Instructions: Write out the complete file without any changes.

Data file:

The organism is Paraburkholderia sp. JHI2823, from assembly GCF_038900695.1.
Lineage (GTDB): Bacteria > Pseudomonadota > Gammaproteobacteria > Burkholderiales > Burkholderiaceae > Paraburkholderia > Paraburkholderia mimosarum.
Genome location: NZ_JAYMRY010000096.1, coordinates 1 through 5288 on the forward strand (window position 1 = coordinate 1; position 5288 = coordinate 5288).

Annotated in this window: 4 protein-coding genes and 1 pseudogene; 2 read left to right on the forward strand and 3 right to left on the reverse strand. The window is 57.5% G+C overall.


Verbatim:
The organism is Paraburkholderia sp. JHI2823, from assembly GCF_038900695.1.
Lineage (GTDB): Bacteria > Pseudomonadota > Gammaproteobacteria > Burkholderiales > Burkholderiaceae > Paraburkholderia > Paraburkholderia mimosarum.
Genome location: NZ_JAYMRY010000096.1, coordinates 1 through 5288 on the forward strand (window position 1 = coordinate 1; position 5288 = coordinate 5288).

Annotated in this window: 4 protein-coding genes and 1 pseudogene; 2 read left to right on the forward strand and 3 right to left on the reverse strand. The window is 57.5% G+C overall.